The long term goal is to provide assistance toward each entity having it's own server. Seeing the material online, and receiving the positive feedback and experiencing the direct results of this presence, can provide the incentive to move into a more active participation with the net. Further technical and financial support systems can then be employed for this step, utilizing and expanding on the partnerships that are already in place.
Hawaii's unique political, economic, technical, and geographic situation provides the opportunity to play a distinctly important role in the transition to the information age.
The Nation of Hawaii is moving from the fourth world to the third/first world politically, yet is on the forefront of the current technology explosion. Hawaii seeks to align with countries and peoples who are in a similar position politically but without the same advantages technically, in order to provide high-tech services for those nations not currently capable, and to act as a clearinghouse of information to facilitate contact with others who could assist in the process, wherever they may be in the world.
As discussed above, the physical site to host Web pages and other information servers could reside in Hawaii to carry material from Pacific island nations and other native peoples. For example, the Nation has recently begun hosting a site (and formatting documents) for the International Indian Treaty Council to provide a presence for information on the Draft Declaration on the Rights of Indigenous Peoples and the Indigenous Treaty Study currently being carried out by a special rapporteur of the United Nations. We have been contacted by the Chamorro people of Guam to host some of the materials relating to their self-determination efforts, and have discussed working with Land Rights Queensland (Australia) on Aboriginal issues, until they are able to establish their own server, and perhaps continue to mirror their site. Such assistance could include the HTML design work, converting source material into an interactive presence.
Again, the long term goal would be to move these materials onto their own servers in full control of those directly responsible for their content, but to help provide the technical assistance, incentive, and training to progress one step at a time as they are able.
Another useful service would be the creation of a page of links pointing to good places to register new pages, as a resource to assist those who are just getting their virtual presence established. Web pages are useless if no one knows they are there, and there are no strands put in place to link them to the rest of the Web. Rather than leave it up to each new webmaster to figure out how to promote their pages, a service could be provided to help establish links to new pages so they will be found by those interested in seeing them.
The Nation of Hawaii also plans to develop a comprehensive links center for Fourth World and newly emerging nations as they come online, and to initiate appropriate corresponding newsgroups and listservers to facilitate the development of networks to empower self-determination movements with access to information.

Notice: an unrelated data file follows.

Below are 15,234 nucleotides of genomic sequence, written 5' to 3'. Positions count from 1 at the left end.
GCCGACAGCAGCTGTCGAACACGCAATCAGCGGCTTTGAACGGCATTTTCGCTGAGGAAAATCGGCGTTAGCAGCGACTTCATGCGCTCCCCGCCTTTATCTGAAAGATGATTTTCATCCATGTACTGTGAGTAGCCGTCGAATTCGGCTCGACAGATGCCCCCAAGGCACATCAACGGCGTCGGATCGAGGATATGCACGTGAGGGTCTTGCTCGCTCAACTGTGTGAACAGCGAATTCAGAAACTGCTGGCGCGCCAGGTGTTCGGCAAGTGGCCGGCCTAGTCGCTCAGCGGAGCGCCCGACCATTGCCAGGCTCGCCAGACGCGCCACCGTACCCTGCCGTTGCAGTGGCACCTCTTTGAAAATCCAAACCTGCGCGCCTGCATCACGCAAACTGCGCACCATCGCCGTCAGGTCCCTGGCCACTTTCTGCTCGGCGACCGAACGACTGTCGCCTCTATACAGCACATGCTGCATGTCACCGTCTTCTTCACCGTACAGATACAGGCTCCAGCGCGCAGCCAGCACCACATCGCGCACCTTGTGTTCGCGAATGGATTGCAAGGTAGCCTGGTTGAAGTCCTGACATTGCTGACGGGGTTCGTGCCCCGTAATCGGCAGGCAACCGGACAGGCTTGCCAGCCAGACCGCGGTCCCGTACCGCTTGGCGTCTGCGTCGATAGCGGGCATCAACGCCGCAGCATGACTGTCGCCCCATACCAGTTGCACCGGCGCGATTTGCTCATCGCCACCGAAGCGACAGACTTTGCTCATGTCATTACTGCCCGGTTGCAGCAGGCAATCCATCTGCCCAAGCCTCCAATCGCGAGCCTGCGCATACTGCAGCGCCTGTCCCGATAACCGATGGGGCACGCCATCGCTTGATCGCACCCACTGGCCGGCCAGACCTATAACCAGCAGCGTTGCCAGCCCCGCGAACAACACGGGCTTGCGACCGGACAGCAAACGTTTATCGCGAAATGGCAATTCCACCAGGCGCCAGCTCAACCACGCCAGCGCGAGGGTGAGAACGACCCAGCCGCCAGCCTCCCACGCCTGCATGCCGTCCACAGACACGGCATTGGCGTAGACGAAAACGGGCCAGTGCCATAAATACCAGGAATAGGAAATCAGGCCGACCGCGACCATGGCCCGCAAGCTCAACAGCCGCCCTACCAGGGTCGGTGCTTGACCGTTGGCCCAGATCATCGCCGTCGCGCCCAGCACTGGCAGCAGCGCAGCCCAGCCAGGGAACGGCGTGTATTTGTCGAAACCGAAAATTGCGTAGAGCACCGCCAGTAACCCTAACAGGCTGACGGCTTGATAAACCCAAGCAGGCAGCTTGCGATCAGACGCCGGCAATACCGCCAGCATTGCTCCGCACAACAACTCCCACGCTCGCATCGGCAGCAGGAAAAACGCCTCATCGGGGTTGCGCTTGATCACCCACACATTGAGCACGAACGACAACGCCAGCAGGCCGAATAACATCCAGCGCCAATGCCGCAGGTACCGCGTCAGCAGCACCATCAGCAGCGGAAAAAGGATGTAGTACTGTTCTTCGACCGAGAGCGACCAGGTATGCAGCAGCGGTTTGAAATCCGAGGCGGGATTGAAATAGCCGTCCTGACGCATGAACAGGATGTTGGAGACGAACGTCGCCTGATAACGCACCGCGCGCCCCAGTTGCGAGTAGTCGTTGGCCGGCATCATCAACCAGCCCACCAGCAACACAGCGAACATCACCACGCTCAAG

Through such cyberplomacy, the Nation of Hawaii hopes to facilitate the peaceful resolution of sovereignty issues and the positive expression of self-determination efforts, and perhaps even to serve as the host to a new virtual gathering of self-determined peoples and nations allied for a secure and sustainable future.
The authors would like to express our mahalo to Mr. Apple Pi (Essential Process Facilitation - [email protected]), Daniel Cohen (The Daily Planet BBS, Maui - [email protected]), and Rolf Nordahl (MacMouse Club, Waikiki - [email protected]) for their valuable input into this paper and support of the Nation of Hawaii's electronic development.
(Please contact [email protected] for e-mail addresses of the references below.)
 UN General Assembly resolution 1514 (XV), Declaration on the Granting of Independence to Colonial Countries and Peoples, 947th plenary meeting, 14 December 1960.
 UN General Assembly resolution 49/148, Universal realization of the right of peoples to self-determination, Forty-ninth session, 7 February 1995.
 UN General Assembly resolution 48/163, International Decade of the World's Indigenous People, 86th plenary meeting, 21 December 1993.
 R. Griggs, The Meaning of 'Nation' and 'State' in the Fourth World, University of Capetown, Copyright 1992, Center for World Indigenous Studies.
 D. Ronfeldt, "Cyberocracy is Coming," Copyright Taylor & Francis, 1992.
 K. Mills, (Department of Government and International Studies, University of Notre Dame) in the International Relations and National Sovereignty Listserv discussion group ([email protected]), 19 April 1995.
 J. Delisio, e-mail correspondence, 26 April 1995.
 Pacheco, Dan, ''Tribal elders finding role for wizardry of Internet,'' The Denver Post, March 30, 1995.
 Welker, Glenn, e-mail correspondence, 22 April 95.
Leventhal, Microstate Resources Home Page.
 D. Ronfeldt, ibid, from an interview with Regis Debray, as excerpted and quoted in Harper's Magazine, April 1986, p. 18.
 K. Webb, (Director of Studies, International Conflict Analysis Programme, Graduate School of International Relations, Rutherford College, University of Kent) in the International Relations and National Sovereignty Listserv discussion group ([email protected]), 20 April 1995.
 K. Webb, ibid, 25 April 1995.
 K. Strom, e-mail correspondence, 26 April 1995.
Scott P. Crawford ([email protected]) is the Director of Communications for the Nation of Hawaii and the lead designer of the Nation's WWW Home Page (http://www.hawaii-nation.org/). He received a B.A. in American Studies and English from Tufts University in 1990.
Kekula P. B.
Crawford ([email protected]) serves a
Minister of Foreign Affairs for the Nation of Hawai`i.
Executive Office, Nation of Hawai`i, Post Office Box 401,
Waimanalo, Oahu, 96795 Hawai`i